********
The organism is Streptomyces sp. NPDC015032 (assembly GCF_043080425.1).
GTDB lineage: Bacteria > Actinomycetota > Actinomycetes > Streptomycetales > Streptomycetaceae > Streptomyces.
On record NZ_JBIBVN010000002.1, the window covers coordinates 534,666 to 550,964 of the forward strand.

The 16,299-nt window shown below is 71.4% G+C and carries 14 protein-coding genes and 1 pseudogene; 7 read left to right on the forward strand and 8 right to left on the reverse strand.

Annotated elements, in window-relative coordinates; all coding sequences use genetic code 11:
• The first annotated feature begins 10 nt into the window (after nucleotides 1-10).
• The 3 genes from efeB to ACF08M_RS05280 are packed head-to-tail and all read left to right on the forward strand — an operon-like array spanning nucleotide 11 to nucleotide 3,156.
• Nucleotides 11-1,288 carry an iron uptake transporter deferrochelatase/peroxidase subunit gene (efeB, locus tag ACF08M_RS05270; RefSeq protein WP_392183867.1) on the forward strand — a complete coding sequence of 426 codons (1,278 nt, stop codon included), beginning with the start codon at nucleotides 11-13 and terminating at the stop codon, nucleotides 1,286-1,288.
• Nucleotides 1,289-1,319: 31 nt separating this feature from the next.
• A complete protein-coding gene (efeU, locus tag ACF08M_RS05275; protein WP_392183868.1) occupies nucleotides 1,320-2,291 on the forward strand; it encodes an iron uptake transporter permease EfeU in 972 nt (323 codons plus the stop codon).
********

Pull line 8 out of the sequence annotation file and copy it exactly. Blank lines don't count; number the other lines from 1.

• Nucleotides 11-1,288 carry an iron uptake transporter deferrochelatase/peroxidase subunit gene (efeB, locus tag ACF08M_RS05270; RefSeq protein WP_392183867.1) on the forward strand — a complete coding sequence of 426 codons (1,278 nt, stop codon included), beginning with the start codon at nucleotides 11-13 and terminating at the stop codon, nucleotides 1,286-1,288.